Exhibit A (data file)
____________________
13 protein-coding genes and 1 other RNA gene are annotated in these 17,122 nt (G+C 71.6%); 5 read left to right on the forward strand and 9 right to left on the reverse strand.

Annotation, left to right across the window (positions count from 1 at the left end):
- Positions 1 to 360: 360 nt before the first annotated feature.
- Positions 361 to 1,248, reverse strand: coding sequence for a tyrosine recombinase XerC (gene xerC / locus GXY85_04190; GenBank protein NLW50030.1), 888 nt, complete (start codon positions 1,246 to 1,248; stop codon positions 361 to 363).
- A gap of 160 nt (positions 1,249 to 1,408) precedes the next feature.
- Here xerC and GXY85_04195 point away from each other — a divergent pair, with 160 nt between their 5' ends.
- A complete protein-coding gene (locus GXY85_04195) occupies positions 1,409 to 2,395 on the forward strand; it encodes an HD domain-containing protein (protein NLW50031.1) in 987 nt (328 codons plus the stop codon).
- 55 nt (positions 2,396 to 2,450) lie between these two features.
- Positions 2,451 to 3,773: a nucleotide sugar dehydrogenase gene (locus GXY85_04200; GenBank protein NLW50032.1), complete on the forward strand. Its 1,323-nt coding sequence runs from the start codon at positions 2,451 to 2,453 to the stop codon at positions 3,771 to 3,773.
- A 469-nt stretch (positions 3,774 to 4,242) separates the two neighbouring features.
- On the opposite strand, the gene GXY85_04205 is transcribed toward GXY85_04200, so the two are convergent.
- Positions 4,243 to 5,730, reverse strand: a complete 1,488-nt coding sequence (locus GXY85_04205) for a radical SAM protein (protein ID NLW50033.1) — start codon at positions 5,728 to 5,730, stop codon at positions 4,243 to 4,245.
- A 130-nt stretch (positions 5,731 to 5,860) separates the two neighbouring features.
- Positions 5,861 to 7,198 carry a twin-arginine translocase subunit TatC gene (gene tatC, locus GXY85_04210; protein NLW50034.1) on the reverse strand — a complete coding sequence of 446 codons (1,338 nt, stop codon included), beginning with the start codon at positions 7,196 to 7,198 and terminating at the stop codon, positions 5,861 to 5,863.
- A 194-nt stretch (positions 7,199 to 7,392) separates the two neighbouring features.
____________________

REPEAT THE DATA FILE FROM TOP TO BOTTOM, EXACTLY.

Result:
13 protein-coding genes and 1 other RNA gene are annotated in these 17,122 nt (G+C 71.6%); 5 read left to right on the forward strand and 9 right to left on the reverse strand.

Annotation, left to right across the window (positions count from 1 at the left end):
- Positions 1 to 360: 360 nt before the first annotated feature.
- Positions 361 to 1,248, reverse strand: coding sequence for a tyrosine recombinase XerC (gene xerC / locus GXY85_04190; GenBank protein NLW50030.1), 888 nt, complete (start codon positions 1,246 to 1,248; stop codon positions 361 to 363).
- A gap of 160 nt (positions 1,249 to 1,408) precedes the next feature.
- Here xerC and GXY85_04195 point away from each other — a divergent pair, with 160 nt between their 5' ends.
- A complete protein-coding gene (locus GXY85_04195) occupies positions 1,409 to 2,395 on the forward strand; it encodes an HD domain-containing protein (protein NLW50031.1) in 987 nt (328 codons plus the stop codon).
- 55 nt (positions 2,396 to 2,450) lie between these two features.
- Positions 2,451 to 3,773: a nucleotide sugar dehydrogenase gene (locus GXY85_04200; GenBank protein NLW50032.1), complete on the forward strand. Its 1,323-nt coding sequence runs from the start codon at positions 2,451 to 2,453 to the stop codon at positions 3,771 to 3,773.
- A 469-nt stretch (positions 3,774 to 4,242) separates the two neighbouring features.
- On the opposite strand, the gene GXY85_04205 is transcribed toward GXY85_04200, so the two are convergent.
- Positions 4,243 to 5,730, reverse strand: a complete 1,488-nt coding sequence (locus GXY85_04205) for a radical SAM protein (protein ID NLW50033.1) — start codon at positions 5,728 to 5,730, stop codon at positions 4,243 to 4,245.
- A 130-nt stretch (positions 5,731 to 5,860) separates the two neighbouring features.
- Positions 5,861 to 7,198 carry a twin-arginine translocase subunit TatC gene (gene tatC, locus GXY85_04210; protein NLW50034.1) on the reverse strand — a complete coding sequence of 446 codons (1,338 nt, stop codon included), beginning with the start codon at positions 7,196 to 7,198 and terminating at the stop codon, positions 5,861 to 5,863.
- A 194-nt stretch (positions 7,199 to 7,392) separates the two neighbouring features.